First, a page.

'Dossier of Shame': 'Noisy Sex' in Commons & 'D*ck Pics Sent to Female MPs' Trigger Calls For Reform

CC BY 2.0 / Eric Hossinger / Houses of Parliament at dusk, London, UKHouses of Parliament at dusk, London, UK
Houses of Parliament at dusk, London, UK - Sputnik International, 1920, 01.05.2022
As Tory politician Neil Parish stands down as a Member of Parliament for Tiverton and Honiton after admitting to having watched pornography twice in the Commons, there have been renewed calls for action to be taken, prompted by a slew of bullying and sexual misconduct claims involving MPs.
There have been more than 90 accusations, ranging from sexual harassment to bribery and bullying in Parliament, according to a so-called “dossier of shame” against MPs put together by a Commons staffer, the Mail on Sunday reported.
One senior Tory MP is described as having pressured a female staff member for "sexual favours", and another reportedly offered a member of his staff a taxpayer-funded pay rise under the condition that part of the boost would find its way into his own pockets.
According to the newspaper, some claims were believed to be so grave that party bosses have been advised to take them “straight to the police”.
The report comes in the wake of the resignation announced by senior Tory Neil Parish on 30 April. The former MP for Tiverton and Honiton admitted to having twice watched pornography in the House of Commons. Parish claimed the first time was accidental after looking at tractors online but that the second was "a moment of madness".
An undated handout photograph released by the UK Parliament shows Conservative MP for Tiverton and Honiton, Neil Parish, posing for an official portrait photograph at the Houses of Parliament in London - Sputnik International, 1920, 30.04.2022
Tory MP Accused of Watching Porn in Commons Claims He Opened File by Mistake
In the wake of his revelation, The Sunday Times reported that 56 MPs and 70 complaints overall have been referred to Parliament’s Independent Complaints and Grievances Scheme (ICGS). Complaints which have been investigated reportedly range from sexual harassment to serious allegations of assault, and those who are being looked into include three Cabinet ministers and two members of the Labour shadow Cabinet.
One minister was accused of having engaged in “noisy sex” in his Commons office, and another Tory MP is believed to have sent a “d*ck pic” to a female colleague.
The list of alleged offences continues, with another politician ostensibly repeatedly warned for soliciting the services of prostitutes.
According to The Sunday Times, sources described one MP of getting so drunk on champagne at a parliamentary get-together that he or she had to be escorted out.
Another inebriated parliamentarian reportedly licked men's faces while romping in one of Parliament's bars.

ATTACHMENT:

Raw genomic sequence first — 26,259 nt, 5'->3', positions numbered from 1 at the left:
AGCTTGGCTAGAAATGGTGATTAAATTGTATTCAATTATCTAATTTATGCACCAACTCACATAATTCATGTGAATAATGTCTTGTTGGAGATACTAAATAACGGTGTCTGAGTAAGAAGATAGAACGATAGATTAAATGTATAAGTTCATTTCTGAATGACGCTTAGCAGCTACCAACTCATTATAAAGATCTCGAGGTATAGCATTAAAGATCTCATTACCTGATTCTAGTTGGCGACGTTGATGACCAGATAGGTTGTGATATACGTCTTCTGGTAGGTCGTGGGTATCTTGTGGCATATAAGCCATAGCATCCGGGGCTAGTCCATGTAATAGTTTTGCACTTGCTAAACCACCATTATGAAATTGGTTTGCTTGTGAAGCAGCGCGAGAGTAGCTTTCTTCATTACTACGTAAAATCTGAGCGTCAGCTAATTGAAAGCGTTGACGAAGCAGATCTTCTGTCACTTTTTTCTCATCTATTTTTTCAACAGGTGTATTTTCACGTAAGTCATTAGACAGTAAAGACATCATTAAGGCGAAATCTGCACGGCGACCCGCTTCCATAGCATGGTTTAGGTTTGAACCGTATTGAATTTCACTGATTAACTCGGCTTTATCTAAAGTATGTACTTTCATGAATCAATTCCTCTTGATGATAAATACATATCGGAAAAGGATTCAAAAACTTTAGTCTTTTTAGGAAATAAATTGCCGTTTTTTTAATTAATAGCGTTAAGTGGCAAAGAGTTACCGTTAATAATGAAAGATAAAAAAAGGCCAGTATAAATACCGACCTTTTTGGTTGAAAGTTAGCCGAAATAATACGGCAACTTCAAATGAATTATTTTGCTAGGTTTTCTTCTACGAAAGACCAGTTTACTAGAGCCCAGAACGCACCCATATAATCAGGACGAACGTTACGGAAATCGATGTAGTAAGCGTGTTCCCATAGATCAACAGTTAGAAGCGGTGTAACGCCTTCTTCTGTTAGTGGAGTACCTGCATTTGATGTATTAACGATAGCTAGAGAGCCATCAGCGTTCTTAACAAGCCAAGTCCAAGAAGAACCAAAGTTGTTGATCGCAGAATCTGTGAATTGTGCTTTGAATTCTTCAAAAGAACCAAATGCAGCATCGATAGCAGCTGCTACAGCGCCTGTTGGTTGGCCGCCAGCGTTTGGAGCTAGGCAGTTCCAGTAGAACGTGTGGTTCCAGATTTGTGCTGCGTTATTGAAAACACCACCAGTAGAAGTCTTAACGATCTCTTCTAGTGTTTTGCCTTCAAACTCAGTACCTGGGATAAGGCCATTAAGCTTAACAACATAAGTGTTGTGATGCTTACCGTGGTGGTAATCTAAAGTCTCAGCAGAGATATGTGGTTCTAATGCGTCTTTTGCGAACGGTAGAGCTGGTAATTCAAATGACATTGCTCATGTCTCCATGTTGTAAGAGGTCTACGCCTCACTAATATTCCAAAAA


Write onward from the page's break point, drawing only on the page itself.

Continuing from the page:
Chamber of the House of Commons - Sputnik International, 1920, 01.05.2022
Commons Speaker Calls For 'Radical' Reform in Parliament as MP Resigns Over Porn 'Moment of Madness'
The renewed scrutiny of MPs' behaviour over allegations of sexual misconduct has triggered urgent calls for a “radical” reform of working practices in the House of Commons

“I take recent allegations of bullying and sexual impropriety very seriously, which is why it is time we reviewed our working practices, particularly whether it is right that individual MPs are the employers of their staff,” Speaker of the House of Commons, Sir Lindsay Hoyle, said when announcing a special ‘Speaker’s Conference’ - in effect a cross-party committee - to examine the issue.

The Speaker has also suggested that staff should no longer be employed by the parliamentarians directly, with an outside body employing aides.

“In my opinion, it is time to consider radical action, and review structures and processes that could make a difference. Some serious allegations have been made, and we must tackle them as a matter of urgency. It is imperative we do the right thing by staff and MPs as well,” Hoyle wrote in the Observer on Sunday.

Weighing in on the reports, UK Business Secretary, Kwasi Kwarteng, denied that there is a “culture of misogyny” in Parliament.
“Generally, most MPs have a sense of responsibility ... in some instances people do act irresponsibly,” he said on Sky News, adding that shutting Parliament's bars would be “excessively puritanical”.
Andrea Leadsom, the former leader of the Commons, who in 2018 spearheaded the establishment of the Independent Complaints and Grievance Scheme (ICGS), was cited by The Sunday Times as saying:

“Things haven't changed and that's because there aren't enough cases coming through and it's taking too long for investigations to come to an end. It's only when you see people getting done for being blind drunk and subjected to the appropriate sanctions that people will start to think twice about their behaviour.”

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